Turn Your Forgotten Basement into A lively Area

Turn your forgotten basement into a lively family room for over-the-top movie nights, pool tournaments and more!

Adding a room or two or five can be a good investment, particularly if you live in a hot housing market. Basements were often been a place for kids to play on cold or rainy days, parents to set up a work shop, do laundry, or in fancier versions construct a man cave.

Then, for years basements were ignored—considered too dark and musty, and unlikely to provide a smart return on investment.

As housing sales stalled in more recent years and many homeowners stayed put rather than moved, they recognized that their lower levels could become potential living space, if improved, and for less than adding on to their first floor. You already own the space, pay taxes, have a roof, walls, ceiling, foundation, and sewer hookups in place – then all you need to do is to finish your basement.

The last annual “Cost vs. Value” Report from Remodeling magazine put the average basement remodel at $61,303 with a 70.3 percent payback, which made it among the smartest home improvement projects along with an attic bedroom, minor kitchen redo, deck, and new entry door.

Know that the appraised value of underground space is half what lies above—about $250 a square foot versus $500 in many cases, says Neil Salvage of Lending Tree Home Pros. His advice: Don’t spend more than 10 percent of your home’s value on refinishing your basement; better yet, stay between 5 and 10 percent.

You can add a casual family room, home office, movie room, play room, or extra bedroom. Walk-out basements also increase enjoyment if your property has the right topography. Especially if you have teenagers or a family member moves into your house; however, small children may not want to use a downstairs play room unless a parent will keep them company.

If your lower level shows signs of water or moisture—foundation cracks, for instance, resolve problems first with French drains, a sump pump, back-up generator, or you may end up replacing furnishings. Be sure to have dehumidification and proper heating and cooling systems in place, too, for greater enjoyment, says Dickinson.

Know local ordinances regarding required number and size of egresses, and all the applicable building codes.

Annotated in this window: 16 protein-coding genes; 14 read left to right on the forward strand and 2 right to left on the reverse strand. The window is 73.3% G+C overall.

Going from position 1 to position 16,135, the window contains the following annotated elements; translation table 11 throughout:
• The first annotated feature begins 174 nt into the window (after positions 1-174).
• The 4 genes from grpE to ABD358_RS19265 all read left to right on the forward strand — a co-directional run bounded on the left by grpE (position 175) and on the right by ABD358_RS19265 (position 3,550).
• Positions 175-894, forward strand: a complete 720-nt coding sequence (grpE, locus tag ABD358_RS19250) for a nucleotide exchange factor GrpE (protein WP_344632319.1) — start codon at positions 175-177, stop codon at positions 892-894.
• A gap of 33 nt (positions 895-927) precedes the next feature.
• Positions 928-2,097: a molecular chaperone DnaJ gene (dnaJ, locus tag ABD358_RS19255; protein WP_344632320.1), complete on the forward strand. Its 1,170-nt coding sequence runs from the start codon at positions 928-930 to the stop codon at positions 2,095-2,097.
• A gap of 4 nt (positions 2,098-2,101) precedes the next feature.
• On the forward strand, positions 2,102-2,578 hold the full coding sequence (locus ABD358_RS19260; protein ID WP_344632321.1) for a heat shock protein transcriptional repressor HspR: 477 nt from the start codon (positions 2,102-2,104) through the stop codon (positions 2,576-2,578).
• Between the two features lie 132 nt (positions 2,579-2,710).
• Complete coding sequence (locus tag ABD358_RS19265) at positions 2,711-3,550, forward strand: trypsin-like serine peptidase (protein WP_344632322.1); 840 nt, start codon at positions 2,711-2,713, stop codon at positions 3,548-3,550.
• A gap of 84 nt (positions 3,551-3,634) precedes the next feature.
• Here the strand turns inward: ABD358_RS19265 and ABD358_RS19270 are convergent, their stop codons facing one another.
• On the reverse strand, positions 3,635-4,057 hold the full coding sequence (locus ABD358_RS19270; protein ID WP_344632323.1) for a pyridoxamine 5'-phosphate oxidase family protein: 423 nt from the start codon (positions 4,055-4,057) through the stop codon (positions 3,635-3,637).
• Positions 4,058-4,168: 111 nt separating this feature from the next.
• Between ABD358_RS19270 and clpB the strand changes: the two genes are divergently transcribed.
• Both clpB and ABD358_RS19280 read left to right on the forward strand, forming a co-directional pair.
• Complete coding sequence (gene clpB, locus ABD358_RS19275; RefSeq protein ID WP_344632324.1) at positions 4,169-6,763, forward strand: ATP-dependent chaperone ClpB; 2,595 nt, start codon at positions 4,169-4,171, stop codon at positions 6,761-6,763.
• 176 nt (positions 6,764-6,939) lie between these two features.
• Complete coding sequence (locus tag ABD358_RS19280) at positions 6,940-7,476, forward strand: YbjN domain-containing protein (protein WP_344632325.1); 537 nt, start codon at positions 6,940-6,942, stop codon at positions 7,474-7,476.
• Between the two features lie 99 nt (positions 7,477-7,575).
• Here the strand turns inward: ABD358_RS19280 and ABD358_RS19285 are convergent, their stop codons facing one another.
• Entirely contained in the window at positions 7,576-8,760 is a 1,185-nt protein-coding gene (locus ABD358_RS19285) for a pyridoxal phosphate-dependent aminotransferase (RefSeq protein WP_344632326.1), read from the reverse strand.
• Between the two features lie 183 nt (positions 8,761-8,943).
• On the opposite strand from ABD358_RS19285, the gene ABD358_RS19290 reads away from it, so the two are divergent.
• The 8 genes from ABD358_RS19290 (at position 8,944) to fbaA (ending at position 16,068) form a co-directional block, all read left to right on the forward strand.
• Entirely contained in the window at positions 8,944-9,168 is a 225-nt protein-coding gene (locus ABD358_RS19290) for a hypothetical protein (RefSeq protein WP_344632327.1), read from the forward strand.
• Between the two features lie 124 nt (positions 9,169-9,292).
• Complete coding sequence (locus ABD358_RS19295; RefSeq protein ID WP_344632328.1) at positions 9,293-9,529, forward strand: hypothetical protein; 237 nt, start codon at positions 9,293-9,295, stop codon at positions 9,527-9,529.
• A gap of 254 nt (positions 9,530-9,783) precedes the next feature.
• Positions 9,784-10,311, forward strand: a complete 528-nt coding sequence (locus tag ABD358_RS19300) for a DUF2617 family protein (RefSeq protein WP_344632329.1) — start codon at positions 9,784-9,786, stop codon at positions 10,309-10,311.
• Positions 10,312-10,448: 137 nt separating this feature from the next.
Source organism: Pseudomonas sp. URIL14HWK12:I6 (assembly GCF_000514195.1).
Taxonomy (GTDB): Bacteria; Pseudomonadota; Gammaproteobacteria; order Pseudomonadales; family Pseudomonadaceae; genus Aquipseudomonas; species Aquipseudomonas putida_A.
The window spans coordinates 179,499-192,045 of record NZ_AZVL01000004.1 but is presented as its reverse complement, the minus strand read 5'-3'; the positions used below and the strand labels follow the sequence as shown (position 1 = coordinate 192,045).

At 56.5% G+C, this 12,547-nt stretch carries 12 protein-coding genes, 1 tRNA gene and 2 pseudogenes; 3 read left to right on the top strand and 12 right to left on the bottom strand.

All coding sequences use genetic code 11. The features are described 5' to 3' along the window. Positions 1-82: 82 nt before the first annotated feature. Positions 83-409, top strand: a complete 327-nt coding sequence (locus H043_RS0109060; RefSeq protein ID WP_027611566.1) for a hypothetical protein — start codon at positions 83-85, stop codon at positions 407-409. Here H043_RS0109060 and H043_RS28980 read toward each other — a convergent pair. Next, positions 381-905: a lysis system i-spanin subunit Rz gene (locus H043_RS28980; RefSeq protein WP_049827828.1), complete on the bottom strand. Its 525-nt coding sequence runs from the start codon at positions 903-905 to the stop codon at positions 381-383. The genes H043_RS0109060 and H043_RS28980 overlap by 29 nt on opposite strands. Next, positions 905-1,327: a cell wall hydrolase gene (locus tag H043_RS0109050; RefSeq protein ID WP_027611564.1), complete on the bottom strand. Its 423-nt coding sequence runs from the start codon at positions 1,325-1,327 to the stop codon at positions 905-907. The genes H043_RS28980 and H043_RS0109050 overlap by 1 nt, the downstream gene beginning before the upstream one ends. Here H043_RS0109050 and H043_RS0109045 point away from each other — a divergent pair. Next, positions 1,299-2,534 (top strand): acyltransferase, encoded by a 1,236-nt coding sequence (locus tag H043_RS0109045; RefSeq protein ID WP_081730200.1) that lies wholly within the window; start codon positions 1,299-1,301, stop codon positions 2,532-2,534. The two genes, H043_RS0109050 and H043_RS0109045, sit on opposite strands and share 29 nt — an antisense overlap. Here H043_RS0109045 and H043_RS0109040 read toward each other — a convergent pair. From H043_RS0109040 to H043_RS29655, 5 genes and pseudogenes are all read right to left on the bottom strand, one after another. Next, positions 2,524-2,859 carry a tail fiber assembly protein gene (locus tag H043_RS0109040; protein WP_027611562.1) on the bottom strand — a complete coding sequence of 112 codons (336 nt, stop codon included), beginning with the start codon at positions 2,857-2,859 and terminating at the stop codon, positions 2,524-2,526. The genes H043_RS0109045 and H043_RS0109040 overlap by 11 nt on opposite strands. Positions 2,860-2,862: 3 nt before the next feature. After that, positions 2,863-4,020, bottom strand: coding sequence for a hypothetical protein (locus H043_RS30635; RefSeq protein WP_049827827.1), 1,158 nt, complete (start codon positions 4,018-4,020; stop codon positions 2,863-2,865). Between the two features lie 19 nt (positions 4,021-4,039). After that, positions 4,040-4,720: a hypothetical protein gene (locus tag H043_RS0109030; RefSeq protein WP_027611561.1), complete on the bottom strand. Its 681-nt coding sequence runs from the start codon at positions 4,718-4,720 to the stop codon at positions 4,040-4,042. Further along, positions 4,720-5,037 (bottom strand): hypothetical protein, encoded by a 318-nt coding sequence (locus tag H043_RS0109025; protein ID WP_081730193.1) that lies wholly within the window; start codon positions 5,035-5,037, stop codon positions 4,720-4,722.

High ceilings would make your basement more appealing and will help with the value of your house. Make sure to leave enough headroom if you will be adding lighting, ducts, or a new ceiling; you don’t want the height to be less than 7’6″ but preferably 8′ high if you can.

Don’t seal off the existing mechanical systems, circuit breakers, and future plumbing lines; professionals need access for maintenance and repairs. Soundproofing mechanical systems is a smart affordable fix.

Make a good use of your available space, do not chop up space; better to keep it more open.

Consider non-wool carpet tiles that are easy to replace and warmer than vinyl, which tends to trap moisture and humidity or you can do glue down carpet. On walls and ceilings, use drywall or sheetrock for the same reason.

It is not necessary to furnish your basement in a style and quality consistent with your upstairs; however, it is a good idea if you can afford to keep the styles consistent. Using the same quality may improve the resale.

Be generous with artificial light, especially if windows are minimal. Few homeowners will spend time in a dark space, except for a theater.

Consider improving the staircase so it resembles a more traditional open one rather than remain narrow and confined. Paint treads and risers white and use a runner from a carpet remnant down the middle to enhance appeal. Try to be creative and add features that would be appealing and would add future value to your house.

Know that even if you do not need a finished basement, a partly finished room can add value affordably for clothing or wine storage or a place to play ping pong.

When a basement presents problems and before you add on, check out your attic if you have one. It can provide expansion room depending on the roofline.